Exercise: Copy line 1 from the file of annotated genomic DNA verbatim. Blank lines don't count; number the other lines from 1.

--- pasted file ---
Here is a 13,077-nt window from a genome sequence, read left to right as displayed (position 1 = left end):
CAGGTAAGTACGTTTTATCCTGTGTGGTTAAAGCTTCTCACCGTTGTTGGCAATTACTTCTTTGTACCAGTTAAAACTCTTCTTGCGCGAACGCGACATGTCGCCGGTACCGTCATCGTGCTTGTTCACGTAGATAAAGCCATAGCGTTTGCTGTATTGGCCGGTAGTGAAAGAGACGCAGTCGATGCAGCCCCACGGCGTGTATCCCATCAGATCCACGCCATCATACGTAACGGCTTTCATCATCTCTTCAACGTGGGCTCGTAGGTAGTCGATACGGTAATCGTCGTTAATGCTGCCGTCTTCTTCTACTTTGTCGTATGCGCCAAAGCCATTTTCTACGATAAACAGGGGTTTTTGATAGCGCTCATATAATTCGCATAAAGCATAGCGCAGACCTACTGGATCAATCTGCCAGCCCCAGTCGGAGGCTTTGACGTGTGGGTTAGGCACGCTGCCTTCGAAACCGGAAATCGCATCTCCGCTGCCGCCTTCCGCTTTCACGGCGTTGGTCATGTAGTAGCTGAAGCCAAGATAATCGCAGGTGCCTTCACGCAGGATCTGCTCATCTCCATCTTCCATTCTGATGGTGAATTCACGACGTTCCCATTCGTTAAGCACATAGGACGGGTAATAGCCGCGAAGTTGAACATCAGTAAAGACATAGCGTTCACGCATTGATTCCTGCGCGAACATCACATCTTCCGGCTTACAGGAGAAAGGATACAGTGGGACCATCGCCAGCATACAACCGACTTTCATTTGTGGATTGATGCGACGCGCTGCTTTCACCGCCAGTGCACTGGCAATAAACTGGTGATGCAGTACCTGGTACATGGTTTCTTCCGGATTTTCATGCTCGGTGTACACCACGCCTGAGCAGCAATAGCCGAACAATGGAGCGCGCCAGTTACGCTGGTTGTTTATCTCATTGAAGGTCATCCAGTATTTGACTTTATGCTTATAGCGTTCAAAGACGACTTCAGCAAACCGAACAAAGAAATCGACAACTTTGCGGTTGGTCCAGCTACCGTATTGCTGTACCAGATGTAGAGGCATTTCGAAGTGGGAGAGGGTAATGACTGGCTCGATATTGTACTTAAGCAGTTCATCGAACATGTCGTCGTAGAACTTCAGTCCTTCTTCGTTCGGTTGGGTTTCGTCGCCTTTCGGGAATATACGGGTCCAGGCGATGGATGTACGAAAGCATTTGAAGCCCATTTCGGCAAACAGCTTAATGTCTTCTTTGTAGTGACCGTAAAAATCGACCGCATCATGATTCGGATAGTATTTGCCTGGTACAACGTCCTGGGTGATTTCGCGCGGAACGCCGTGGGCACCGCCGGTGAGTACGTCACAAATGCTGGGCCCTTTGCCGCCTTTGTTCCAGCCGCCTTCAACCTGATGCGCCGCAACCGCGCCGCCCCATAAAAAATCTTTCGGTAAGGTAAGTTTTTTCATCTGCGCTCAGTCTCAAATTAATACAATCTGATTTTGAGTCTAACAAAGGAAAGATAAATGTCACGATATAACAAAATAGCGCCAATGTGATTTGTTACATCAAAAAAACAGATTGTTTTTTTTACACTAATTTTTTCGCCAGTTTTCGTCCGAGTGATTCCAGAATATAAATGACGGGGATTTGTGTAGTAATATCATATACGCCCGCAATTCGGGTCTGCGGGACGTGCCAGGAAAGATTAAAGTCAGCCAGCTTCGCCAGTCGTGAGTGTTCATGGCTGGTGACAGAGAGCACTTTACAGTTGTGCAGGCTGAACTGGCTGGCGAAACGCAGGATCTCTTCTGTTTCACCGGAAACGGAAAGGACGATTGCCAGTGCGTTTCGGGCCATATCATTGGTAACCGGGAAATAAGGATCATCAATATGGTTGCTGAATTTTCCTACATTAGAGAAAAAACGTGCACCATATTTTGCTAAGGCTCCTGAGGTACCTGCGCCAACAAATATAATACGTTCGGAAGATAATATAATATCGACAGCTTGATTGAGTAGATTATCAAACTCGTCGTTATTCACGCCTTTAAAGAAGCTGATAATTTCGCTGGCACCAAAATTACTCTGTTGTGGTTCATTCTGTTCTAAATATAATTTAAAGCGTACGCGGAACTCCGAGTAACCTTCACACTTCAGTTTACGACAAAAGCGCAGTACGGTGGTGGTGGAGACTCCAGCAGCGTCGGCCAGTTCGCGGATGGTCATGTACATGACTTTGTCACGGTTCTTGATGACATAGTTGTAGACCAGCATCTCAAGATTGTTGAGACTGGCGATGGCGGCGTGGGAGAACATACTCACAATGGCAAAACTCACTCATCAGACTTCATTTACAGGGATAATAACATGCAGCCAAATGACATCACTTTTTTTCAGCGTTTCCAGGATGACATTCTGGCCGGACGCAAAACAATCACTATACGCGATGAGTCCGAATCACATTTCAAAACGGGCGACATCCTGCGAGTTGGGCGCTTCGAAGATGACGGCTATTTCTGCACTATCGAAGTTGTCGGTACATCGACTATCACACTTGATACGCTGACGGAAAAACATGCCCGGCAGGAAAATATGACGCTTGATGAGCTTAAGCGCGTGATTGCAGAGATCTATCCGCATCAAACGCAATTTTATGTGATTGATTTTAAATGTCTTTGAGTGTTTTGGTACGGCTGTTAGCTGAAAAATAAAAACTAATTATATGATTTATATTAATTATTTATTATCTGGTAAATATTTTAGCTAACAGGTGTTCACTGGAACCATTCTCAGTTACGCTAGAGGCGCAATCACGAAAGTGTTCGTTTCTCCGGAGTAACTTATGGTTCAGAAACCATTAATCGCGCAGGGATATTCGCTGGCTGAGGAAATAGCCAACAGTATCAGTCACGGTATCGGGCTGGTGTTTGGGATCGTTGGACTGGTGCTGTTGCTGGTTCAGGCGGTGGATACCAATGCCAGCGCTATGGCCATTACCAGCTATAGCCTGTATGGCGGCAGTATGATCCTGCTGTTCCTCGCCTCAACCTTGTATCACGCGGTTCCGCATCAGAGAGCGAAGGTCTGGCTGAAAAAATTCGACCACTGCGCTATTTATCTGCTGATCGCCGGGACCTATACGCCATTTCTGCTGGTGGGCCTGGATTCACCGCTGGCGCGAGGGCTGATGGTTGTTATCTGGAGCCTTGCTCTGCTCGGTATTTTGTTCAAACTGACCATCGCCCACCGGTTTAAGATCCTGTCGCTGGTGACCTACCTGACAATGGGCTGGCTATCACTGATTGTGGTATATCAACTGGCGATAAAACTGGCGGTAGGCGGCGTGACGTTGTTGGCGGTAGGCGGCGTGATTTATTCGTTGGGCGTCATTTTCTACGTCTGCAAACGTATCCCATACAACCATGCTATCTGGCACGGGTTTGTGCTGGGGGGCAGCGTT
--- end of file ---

Here is a 13,077-nt window from a genome sequence, read left to right as displayed (position 1 = left end):